The Art of Steel in Kensington

I wrote last week about Wayne Cambern’s show at the Boston Street Gallery.   While I was there,  I got a tour of the building that houses the gallery and met the owners, Jeff Harris and his wife Maria who are artists themselves.

Jeff works in  wood and steel stock.  His massive sculptures fill half the gallery and his studio and workshop are in the rear.    The building itself has an interesting history.   Built in the 1880’s, it housed a coffee roasting factory that supplied the US armed forces during both world wars.  Kensington used to be full of factories  Now, many of those former factories are finding new lives as art galleries and artist studios.

Jeff started out as a photographer but soon moved on to other mediums.    He told me that his first love was wood and he still works with the material.  But he found it too limiting for what he wanted to do, so  he started working with steel stock.

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Steel Stock

When I saw Jeff’s work I assumed that I’d find torches in his workshop.  How else could he get those bends and shapes?

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The answer?  A big vise and some simple tools.  No heat except to weld pieces together.

 

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Jeff’s vise

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Jeff and Maria also give painting classes on the second floor of the building although they are more for fun that for “serious” art.  For more information, go to the web site, to http://www.artwithspirits.com.

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Take some time to visit the Boston Street Gallery And for updates, follow the Twitter Feed

The Quilts They Are Finished!!!

I started making these quilts in 2011 right after I made Nathan’s baby quilt which was my first quilt. (I am not a quilter, so I decided I should start out with something small.) Ok, ok, it only took me four years to finish these, but I didn’t work on them continuously.

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I started with sewing scraps of fabric together just to get a quilting mojo thing going.  Then I started buying old clothes at thrift stores and taking them apart for the fabric.  Some friends gave me fabric.  Someone across the street threw out boxes and boxes of great fabric!  I bought fabric sample books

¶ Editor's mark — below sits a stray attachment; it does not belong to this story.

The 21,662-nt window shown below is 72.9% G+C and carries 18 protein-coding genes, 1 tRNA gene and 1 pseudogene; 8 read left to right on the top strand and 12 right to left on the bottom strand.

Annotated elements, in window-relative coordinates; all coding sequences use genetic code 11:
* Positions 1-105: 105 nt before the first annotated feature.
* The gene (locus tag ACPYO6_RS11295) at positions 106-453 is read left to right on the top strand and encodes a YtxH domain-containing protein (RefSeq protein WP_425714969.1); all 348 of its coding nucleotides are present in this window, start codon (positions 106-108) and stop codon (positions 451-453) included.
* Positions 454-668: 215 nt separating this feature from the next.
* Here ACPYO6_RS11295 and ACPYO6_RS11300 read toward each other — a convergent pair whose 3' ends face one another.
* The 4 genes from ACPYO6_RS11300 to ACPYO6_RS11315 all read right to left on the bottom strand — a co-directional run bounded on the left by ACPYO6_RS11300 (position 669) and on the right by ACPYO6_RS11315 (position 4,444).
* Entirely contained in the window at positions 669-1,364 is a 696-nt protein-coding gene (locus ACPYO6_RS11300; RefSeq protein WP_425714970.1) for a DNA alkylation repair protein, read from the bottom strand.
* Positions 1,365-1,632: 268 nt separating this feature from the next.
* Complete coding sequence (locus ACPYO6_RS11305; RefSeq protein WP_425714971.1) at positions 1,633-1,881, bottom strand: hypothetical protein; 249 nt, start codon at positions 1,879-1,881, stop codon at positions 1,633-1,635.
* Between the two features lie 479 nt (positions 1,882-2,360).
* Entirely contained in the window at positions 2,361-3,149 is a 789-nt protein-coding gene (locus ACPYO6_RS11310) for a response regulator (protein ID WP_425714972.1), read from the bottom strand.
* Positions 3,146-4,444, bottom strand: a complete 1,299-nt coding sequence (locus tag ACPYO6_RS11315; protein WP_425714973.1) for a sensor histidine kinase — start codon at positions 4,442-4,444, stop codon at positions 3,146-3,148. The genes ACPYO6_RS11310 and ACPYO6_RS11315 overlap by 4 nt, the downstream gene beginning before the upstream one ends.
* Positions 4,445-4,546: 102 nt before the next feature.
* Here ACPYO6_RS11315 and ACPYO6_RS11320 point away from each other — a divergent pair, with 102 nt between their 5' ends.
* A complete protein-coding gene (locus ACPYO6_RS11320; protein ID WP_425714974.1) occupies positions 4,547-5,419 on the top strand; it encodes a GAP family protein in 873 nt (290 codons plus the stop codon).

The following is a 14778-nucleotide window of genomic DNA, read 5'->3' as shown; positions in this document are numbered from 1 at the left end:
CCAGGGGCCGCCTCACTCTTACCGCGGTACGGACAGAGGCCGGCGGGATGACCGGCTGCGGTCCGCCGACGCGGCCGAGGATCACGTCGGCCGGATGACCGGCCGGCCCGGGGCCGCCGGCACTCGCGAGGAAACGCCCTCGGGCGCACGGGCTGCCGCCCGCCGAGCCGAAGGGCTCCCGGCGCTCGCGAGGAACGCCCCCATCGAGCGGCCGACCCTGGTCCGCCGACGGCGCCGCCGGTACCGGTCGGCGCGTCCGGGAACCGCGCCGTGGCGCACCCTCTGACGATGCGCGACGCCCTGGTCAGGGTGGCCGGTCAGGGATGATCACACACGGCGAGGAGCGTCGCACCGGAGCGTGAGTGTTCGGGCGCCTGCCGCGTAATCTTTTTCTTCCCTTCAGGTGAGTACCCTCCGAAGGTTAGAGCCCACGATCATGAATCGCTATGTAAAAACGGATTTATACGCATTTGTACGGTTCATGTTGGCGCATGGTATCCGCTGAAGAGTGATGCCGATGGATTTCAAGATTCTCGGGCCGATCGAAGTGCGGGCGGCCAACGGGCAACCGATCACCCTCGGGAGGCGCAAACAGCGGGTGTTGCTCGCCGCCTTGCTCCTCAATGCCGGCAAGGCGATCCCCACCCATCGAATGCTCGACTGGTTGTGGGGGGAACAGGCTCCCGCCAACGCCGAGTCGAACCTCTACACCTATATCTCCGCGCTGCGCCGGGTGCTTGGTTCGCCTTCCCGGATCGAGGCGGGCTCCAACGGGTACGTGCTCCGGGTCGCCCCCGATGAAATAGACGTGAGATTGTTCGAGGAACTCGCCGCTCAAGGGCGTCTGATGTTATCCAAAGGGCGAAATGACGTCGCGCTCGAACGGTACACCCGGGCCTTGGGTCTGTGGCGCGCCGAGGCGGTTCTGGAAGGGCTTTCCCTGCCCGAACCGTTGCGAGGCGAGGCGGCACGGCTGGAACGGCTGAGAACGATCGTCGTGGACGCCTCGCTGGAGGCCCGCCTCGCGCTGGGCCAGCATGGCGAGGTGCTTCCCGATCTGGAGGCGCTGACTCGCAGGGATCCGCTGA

on eBay and a box of scraps from a quilt maker on  Etsy.

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Gradually, I settled on  Log Cabin Pattern.  Since the idea of making the blocks all the same made me want to stick a needle in my eye, I decided to make them all different and had fun with each one.  The only rule was that the colors had to work.  Oh,  and I settled on a size of 12 inches square for each finished block.  I taught myself to chain piece and I became a quilt block berserker for a while.

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The quilts are 6 blocks across and eight blocks long

Headboard

 Years  ago, I painted a headboard  on my wall.  Makes it hard to rearrange the furniture!

Nightstand

My husband said he quit drinking in case he woke up one day and looked at his night stand.  This is from my painted furniture phase.

Quilt Back

I made my own binding, machine sewed it to the front of the quilts and hand sewed it to the back.  Here’s a good quilt binding tutorial.

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I used fleece blankets as the filling and flannel sheets on the back.  I machine quilted by stitching in the ditch around the  blocks.  It wasn’t that difficult with a walking foot.

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The view through the mirror on the wall.  This is the companion piece to the nightstand.

I don’t have plans to make another quilt although I do have a third quilt top left over.  It could happen!

Ugly Bead Beauty School

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Yes, there is such a thing as an ugly bead. I should know because I have made so many of them.  The ones you see below are glass rejects that I have accumulated over the years.  They suffer from such defects as garish colors, drippy dots, pointy ends and general whopperjawdidity.